Govt Announces Atlantic Sturgeon Critical Habitat Designation for Delaware River & Beyond

The combined effect of pollution and fishermen unwilling to curb their catch meant that the sturgeon fishery—once plentiful enough to allow people to affordably purchase caviar sandwiches—was in the midst of its final days. Rail and steamship service operating from Philadelphia opened the Delaware Bay to recreational activity during the second half of the nineteenth century, and this trend continued in the twentieth as automobiles further democratized leisure pursuits.

But smaller guesthouses and cottages were more the norm. By the late nineteenth century, Fortescue, New Jersey—centrally located on the Delaware Bay—epitomized the modest accommodations that typified vacation life along the bay. Army Corps of Engineers. Joining these channel lights were a collection of shoreline lighthouses whose appearance conformed to regional vernacular building idioms in New Jersey and Delaware. These navigational aids form a technological backdrop of longstanding challenges that have confronted the Delaware Bay, such as biological invasions—most notably oyster diseases MSX haplosporidium nelsoni and dermo Perkinsus marinus.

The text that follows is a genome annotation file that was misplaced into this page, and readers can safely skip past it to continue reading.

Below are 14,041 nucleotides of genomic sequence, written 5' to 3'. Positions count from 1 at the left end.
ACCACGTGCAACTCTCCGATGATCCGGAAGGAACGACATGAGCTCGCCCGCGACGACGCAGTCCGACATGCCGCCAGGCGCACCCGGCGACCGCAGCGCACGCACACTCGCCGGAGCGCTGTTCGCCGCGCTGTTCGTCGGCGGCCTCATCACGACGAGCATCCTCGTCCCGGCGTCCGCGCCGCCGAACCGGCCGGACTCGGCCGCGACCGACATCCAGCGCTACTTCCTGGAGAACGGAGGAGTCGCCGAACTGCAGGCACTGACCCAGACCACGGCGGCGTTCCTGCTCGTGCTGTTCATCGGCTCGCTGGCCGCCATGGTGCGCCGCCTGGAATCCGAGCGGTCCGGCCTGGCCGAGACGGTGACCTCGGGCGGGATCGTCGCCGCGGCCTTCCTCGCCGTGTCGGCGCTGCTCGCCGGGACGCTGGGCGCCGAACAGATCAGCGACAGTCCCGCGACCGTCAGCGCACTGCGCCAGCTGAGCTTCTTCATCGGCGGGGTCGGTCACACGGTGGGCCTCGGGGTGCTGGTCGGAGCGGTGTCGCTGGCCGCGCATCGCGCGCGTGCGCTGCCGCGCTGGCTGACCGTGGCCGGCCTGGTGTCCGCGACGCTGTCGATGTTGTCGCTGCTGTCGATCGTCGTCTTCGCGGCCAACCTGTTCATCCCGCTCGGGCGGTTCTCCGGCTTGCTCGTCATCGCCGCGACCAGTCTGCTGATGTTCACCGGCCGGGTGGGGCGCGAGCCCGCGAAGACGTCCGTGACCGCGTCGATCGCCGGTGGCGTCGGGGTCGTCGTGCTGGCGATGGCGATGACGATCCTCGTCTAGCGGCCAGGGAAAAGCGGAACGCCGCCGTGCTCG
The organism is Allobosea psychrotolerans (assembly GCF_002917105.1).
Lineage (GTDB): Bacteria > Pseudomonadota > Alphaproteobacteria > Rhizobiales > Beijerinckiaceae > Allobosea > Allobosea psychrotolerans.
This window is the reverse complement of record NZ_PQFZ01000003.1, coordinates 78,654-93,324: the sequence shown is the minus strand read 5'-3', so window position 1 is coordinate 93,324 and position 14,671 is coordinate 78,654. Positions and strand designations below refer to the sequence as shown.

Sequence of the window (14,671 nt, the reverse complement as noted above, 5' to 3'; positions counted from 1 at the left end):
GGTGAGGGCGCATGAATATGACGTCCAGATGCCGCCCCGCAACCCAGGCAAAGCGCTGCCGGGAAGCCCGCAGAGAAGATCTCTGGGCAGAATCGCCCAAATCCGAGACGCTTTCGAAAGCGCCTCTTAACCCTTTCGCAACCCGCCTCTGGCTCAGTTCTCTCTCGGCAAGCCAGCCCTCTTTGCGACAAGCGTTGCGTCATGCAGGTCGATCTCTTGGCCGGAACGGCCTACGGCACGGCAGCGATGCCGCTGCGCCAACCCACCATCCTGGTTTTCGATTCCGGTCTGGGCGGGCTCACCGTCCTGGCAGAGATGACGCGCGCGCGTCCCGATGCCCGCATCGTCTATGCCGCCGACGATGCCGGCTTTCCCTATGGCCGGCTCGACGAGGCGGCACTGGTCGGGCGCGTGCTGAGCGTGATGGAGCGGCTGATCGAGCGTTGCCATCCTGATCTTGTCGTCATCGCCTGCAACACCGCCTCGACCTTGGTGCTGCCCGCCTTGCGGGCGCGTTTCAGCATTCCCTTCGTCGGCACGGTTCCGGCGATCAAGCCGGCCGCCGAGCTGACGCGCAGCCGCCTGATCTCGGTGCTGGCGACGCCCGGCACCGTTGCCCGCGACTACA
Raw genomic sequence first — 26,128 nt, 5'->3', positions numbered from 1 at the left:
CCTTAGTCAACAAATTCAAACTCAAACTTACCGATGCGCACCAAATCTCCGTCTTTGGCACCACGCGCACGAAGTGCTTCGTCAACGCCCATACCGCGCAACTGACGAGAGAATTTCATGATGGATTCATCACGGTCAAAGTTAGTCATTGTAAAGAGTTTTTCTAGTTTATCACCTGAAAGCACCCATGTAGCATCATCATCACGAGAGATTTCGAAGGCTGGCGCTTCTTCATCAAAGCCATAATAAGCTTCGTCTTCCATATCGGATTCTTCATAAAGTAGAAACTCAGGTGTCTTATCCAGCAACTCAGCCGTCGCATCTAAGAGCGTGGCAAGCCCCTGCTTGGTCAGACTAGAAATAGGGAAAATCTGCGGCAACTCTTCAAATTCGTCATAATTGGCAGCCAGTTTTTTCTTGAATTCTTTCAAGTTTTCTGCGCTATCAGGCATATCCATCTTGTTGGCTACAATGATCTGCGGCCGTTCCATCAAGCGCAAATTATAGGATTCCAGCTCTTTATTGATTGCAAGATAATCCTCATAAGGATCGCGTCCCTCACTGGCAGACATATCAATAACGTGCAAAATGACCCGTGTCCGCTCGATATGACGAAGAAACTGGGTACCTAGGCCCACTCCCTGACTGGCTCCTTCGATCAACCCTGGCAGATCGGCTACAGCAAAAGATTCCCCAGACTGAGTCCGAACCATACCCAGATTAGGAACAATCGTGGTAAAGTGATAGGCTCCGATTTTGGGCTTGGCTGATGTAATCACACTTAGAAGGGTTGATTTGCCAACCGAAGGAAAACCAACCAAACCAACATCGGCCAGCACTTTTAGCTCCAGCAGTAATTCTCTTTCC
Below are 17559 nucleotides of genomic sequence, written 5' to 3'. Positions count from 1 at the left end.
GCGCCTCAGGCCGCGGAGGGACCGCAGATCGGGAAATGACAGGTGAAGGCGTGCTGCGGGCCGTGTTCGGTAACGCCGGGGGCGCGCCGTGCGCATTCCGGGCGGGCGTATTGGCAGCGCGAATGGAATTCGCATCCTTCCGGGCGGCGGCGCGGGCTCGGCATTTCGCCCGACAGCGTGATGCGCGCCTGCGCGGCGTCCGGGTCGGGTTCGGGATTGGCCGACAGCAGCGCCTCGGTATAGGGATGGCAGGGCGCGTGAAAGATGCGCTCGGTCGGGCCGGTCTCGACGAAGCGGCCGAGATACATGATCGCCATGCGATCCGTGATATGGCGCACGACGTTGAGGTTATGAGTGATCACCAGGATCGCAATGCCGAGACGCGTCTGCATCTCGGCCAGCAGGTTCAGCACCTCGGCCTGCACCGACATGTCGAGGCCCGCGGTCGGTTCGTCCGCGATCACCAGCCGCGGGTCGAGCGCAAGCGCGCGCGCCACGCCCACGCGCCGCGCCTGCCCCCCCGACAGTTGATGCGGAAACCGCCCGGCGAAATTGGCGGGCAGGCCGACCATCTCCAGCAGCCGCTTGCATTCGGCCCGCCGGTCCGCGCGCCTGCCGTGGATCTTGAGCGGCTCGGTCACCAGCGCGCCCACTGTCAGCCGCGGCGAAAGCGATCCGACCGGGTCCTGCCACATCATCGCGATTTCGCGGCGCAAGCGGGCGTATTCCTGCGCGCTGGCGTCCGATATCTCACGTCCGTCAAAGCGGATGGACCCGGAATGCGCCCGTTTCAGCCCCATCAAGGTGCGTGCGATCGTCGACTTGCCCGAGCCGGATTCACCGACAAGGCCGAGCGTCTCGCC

Passage of federal legislation in the s made dredging a focal point of efforts to improve the navigability of the Delaware Bay and River. While deepening the channel allowed larger vessels greater access to Philadelphia, it also punctuated the environmental cost of accidents oil spillage, fires involved in such shipping. Deepening the bay and river channel also raised the possibility of elevated salinity levels farther up the estuary and the potential ecological toll of changes in its water chemistry.

Starting in the s, modern environmentalism reframed the utopic vision of the Delaware Bay cast by European settlers four centuries earlier. By the dawn of the twenty-first century, the Delaware Bay was still an ever-present backdrop of economic ambitions driving redevelopment of the Port of Philadelphia, along with similar initiatives at ports in Salem, Paulsboro, Gloucester, and Camden, New Jersey, and Wilmington, Delaware. Complementing these federal measures was the active acquisition of shoreline areas by the states of New Jersey and Delaware for public use. Michael J.

Bacon, Alonzo T. Bridgeton, N. Black, Brian C. Chiarappa, eds. Pittsburgh, Pa. Brandt, Francis Burke. Philadelphia: Brandt and Gummere Company, Bryant, Tracey L.

Newark, Del.